Who Was Cuthbert Grant And How Did He Shape The Concept Of A Métis Nation?

Who Was Cuthbert Grant And How Did He Shape The Concept Of A Métis Nation?

Cuthbert Grant was born in Fort de la Rivière Tremblante, Saskatchewan, in 1793, and died on July 15, 1854, at White Horse Plains. He was a fur merchant as well as a Métis chieftain. The Métis founded Grantown (later St. François Xavier) in 1824. In 1816, Grant led the Métis to victory at Seven Oaks. This is what people currently say about Cuthbert Grant. Cuthbert Grant is credited with founding the Métis nation.

Early in childhood, his mother was a Metis lady named Margaret Utinawasis, and his father was also named Cuthbert Grant. Grant Sr. was a pivotal figure in the North West Company's fur trade (NWC). Grant spent his childhood in several NWC fur-trading sites around the Assiniboine River. When their father died in 1799, Cuthbert and James were both at school. He left money in his will to assist pay for their schooling before he died. Grant Sr. appointed William McGillivray, the NWC's Montreal representative, as their guardian, who looked after them. In 1801 McGillivray brought Grant to Montreal. At the time, he was roughly eight years old. On October 12th, he was baptized in the Scotch Presbyterian Church (later St. Gabriel Street Church). His father had contributed funds to the church's construction. Cuthbert attended McGillivray's school in Montreal, while his brother attended school in Scotland.

Cuthbert Grant was also known as Wappeston (white ermine).

Around 1810, Cuthbert Grant worked for the North West Company in Montreal. He was a clerk for the Upper Red River district by 1812. He was transported to Fort Espérance in Saskatchewan, which is today in Saskatchewan. At the time, the NWC and the Hudson's Bay Company (HBC) were feuding over the Canadian fur trade. People were outraged when Lord Selkirk, a director of the HBC, erected a new village in the Red River valley, near where the NWC carried furs and pemmican. Selkirk refused to allow Metis and NWC merchants to export bison or get Red River pemmican near the settlement in 1814. This infuriated them. To entice the Metis to aid in the struggle against the HBC, the NWC appointed Grant as captain general of the Metis. Grant and the Métis seized animals from Selkirk settlers during a raid on June 7, 1815. Because another group of Metis did the same thing, the colony had to evacuate in June. Tensions between the HBC and the NWC remained strong. As the fur trade disagreements worsened, they were dubbed the "pemmican wars." The Battle of Seven Oaks ended in 1816. On June 19, 1816, it was dubbed the Grenouillère triumph.

The Battle of Seven Oaks.
This is what Cuthbert Grant accomplished in 1816. He led a group of roughly 60 persons from various tribes over Frog Plain near the Red River settlement to deliver pemmican to the NWC canoe brigades on Lake Winnipeg. When HBC Governor Robert Semple and his troops came into Grant's company, shooting and hand-to-hand combat erupted. Semple and 20 of his men were assassinated in the end. On the Metis side, one person killed and one was injured.
People who worked for the HBC claim that Grant assassinated an HBC official in August 1816. Grant handed himself in and faced prosecution in Montreal in 1817. Grant was exonerated of all accusations and returned to the West.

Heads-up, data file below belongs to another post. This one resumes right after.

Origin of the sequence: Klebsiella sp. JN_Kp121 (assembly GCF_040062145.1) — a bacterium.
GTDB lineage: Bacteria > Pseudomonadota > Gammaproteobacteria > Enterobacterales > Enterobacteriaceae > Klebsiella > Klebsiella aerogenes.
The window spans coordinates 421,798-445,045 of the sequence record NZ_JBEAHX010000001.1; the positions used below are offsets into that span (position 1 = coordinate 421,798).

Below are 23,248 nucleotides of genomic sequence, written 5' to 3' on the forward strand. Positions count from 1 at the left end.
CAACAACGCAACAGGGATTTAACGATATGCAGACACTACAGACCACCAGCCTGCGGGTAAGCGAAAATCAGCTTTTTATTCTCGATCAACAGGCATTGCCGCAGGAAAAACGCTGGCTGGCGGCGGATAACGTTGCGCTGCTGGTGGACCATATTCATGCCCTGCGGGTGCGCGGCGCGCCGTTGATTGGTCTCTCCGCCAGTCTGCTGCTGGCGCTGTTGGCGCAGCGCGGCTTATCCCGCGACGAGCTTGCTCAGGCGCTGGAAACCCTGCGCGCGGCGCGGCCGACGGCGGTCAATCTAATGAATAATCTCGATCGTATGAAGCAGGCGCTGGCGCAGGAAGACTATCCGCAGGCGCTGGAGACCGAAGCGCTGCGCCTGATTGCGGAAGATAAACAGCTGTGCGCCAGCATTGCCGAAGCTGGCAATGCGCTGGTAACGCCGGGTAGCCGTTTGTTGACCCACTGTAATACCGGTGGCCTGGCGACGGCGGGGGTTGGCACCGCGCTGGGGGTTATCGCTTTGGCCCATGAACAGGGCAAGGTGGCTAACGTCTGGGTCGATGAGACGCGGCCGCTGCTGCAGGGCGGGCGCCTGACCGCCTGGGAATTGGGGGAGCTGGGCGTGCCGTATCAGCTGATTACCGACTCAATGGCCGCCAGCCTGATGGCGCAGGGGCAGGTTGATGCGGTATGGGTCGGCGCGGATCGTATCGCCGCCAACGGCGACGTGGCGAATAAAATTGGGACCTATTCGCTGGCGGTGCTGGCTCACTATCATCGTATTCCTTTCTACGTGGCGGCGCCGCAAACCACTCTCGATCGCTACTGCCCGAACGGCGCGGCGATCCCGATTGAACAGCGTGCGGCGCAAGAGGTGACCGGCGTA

After 1821, life and work
The battle between the NWC and the HBC ended in 1821. They combined to become the HBC. Because the HBC was still concerned about Metis merchants, it decided to make friends with Cuthbert Grant. This would help the Red River remain stable and Metis under control. In July 1823, the HBC appointed Grant as a special constable. At Fort Garry, he was appointed as a clerk.
Grant left the next year and obtained a land grant on White Horse Plain, where he started farming. Grantown (now St. Francois Xavier) located roughly 29 kilometers west of Winnipeg. He established Grantown as a little town. When he arrived, he was greeted by as many as eighty to one hundred Metis households.
The HBC appointed Grant "warden of the plains" in 1828 to prevent unlawful fur trafficking. Later, in 1835, he was appointed judge of the peace for Assiniboia's fourth district. It took him seven years to acquire the position. In 1839, he joined the Council of Assiniboia and became one of the two sheriffs of Assiniboia.

Influence has declined.
Cuthbert Grant was loyal to the HBC during the fur trade wars of the 1840s, which made the Metis resent him. When he sought to retain the HBC monopoly during the Sayer trial in 1849, a younger generation of Métis nationalists objected. This meant that his term as a warden in Assiniboia was coming to an end, and he had to depart.

During the 1850s, Jean Louis Riel, the father of the renowned politician Louis Riel, had more influence and reputation than Grant, who had been in command for a long period. A new generation of youthful, rebellious French-speaking males took over the leadership from Scottish Metis like Grant. Riel Sr. was among this new set of guys.

The Importance of the Past and the Future
Cuthbert Grant aided Metis in considering the concept of a Metis homeland. People in the Red River Rebellion and the North-West Rebellion (1869–70) had a new sense of who they were (1885). Grant is well-known in the Metis community and around the globe. In 1972, the Government of Canada designated him as a "National Historic Person." The Manitoba Métis Federation declared 2016 the "Year of Cuthbert Grant Jr." This is due to the fact that it had been 200 years since the Seven Oaks battle. The St. James Assiniboia Pioneer Association observes Cuthbert Grant Day. Every year in July, they hold it.


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